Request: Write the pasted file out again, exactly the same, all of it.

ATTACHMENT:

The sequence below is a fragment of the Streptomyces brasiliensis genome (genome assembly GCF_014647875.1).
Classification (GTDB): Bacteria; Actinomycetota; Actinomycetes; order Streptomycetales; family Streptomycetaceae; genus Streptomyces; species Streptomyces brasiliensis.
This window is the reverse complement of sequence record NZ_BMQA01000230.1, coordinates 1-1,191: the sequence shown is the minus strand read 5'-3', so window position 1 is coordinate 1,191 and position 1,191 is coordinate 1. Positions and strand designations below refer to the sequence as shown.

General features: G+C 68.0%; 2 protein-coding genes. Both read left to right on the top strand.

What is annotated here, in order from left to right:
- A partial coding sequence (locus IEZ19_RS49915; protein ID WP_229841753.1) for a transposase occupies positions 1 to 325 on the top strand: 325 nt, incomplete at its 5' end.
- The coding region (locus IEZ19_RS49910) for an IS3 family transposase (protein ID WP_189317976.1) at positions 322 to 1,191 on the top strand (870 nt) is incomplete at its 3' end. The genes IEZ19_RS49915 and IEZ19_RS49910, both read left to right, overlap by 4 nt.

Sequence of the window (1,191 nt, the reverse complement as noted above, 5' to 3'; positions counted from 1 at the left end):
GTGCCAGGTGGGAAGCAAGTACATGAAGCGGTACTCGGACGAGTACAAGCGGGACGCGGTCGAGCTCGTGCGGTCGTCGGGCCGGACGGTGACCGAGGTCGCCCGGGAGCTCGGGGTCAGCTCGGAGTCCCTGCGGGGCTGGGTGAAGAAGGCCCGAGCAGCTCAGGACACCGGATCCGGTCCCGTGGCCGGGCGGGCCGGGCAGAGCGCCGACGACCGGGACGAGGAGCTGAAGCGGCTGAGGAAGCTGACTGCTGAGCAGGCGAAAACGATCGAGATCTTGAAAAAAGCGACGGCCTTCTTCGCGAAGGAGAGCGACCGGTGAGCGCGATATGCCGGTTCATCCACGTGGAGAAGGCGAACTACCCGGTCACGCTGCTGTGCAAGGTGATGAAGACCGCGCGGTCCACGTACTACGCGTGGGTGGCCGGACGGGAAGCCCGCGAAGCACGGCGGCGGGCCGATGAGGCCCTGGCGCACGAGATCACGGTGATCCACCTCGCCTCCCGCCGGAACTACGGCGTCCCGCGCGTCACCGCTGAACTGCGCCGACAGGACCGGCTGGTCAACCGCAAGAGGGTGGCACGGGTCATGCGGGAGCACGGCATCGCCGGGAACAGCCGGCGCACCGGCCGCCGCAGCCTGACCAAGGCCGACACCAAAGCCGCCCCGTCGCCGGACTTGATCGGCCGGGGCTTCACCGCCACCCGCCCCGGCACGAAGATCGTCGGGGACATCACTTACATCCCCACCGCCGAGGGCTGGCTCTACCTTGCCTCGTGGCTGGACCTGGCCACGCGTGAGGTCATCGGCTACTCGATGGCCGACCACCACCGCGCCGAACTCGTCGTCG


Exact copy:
The sequence below is a fragment of the Streptomyces brasiliensis genome (genome assembly GCF_014647875.1).
Classification (GTDB): Bacteria; Actinomycetota; Actinomycetes; order Streptomycetales; family Streptomycetaceae; genus Streptomyces; species Streptomyces brasiliensis.
This window is the reverse complement of sequence record NZ_BMQA01000230.1, coordinates 1-1,191: the sequence shown is the minus strand read 5'-3', so window position 1 is coordinate 1,191 and position 1,191 is coordinate 1. Positions and strand designations below refer to the sequence as shown.

General features: G+C 68.0%; 2 protein-coding genes. Both read left to right on the top strand.

What is annotated here, in order from left to right:
- A partial coding sequence (locus IEZ19_RS49915; protein ID WP_229841753.1) for a transposase occupies positions 1 to 325 on the top strand: 325 nt, incomplete at its 5' end.
- The coding region (locus IEZ19_RS49910) for an IS3 family transposase (protein ID WP_189317976.1) at positions 322 to 1,191 on the top strand (870 nt) is incomplete at its 3' end. The genes IEZ19_RS49915 and IEZ19_RS49910, both read left to right, overlap by 4 nt.

Sequence of the window (1,191 nt, the reverse complement as noted above, 5' to 3'; positions counted from 1 at the left end):
GTGCCAGGTGGGAAGCAAGTACATGAAGCGGTACTCGGACGAGTACAAGCGGGACGCGGTCGAGCTCGTGCGGTCGTCGGGCCGGACGGTGACCGAGGTCGCCCGGGAGCTCGGGGTCAGCTCGGAGTCCCTGCGGGGCTGGGTGAAGAAGGCCCGAGCAGCTCAGGACACCGGATCCGGTCCCGTGGCCGGGCGGGCCGGGCAGAGCGCCGACGACCGGGACGAGGAGCTGAAGCGGCTGAGGAAGCTGACTGCTGAGCAGGCGAAAACGATCGAGATCTTGAAAAAAGCGACGGCCTTCTTCGCGAAGGAGAGCGACCGGTGAGCGCGATATGCCGGTTCATCCACGTGGAGAAGGCGAACTACCCGGTCACGCTGCTGTGCAAGGTGATGAAGACCGCGCGGTCCACGTACTACGCGTGGGTGGCCGGACGGGAAGCCCGCGAAGCACGGCGGCGGGCCGATGAGGCCCTGGCGCACGAGATCACGGTGATCCACCTCGCCTCCCGCCGGAACTACGGCGTCCCGCGCGTCACCGCTGAACTGCGCCGACAGGACCGGCTGGTCAACCGCAAGAGGGTGGCACGGGTCATGCGGGAGCACGGCATCGCCGGGAACAGCCGGCGCACCGGCCGCCGCAGCCTGACCAAGGCCGACACCAAAGCCGCCCCGTCGCCGGACTTGATCGGCCGGGGCTTCACCGCCACCCGCCCCGGCACGAAGATCGTCGGGGACATCACTTACATCCCCACCGCCGAGGGCTGGCTCTACCTTGCCTCGTGGCTGGACCTGGCCACGCGTGAGGTCATCGGCTACTCGATGGCCGACCACCACCGCGCCGAACTCGTCGTCG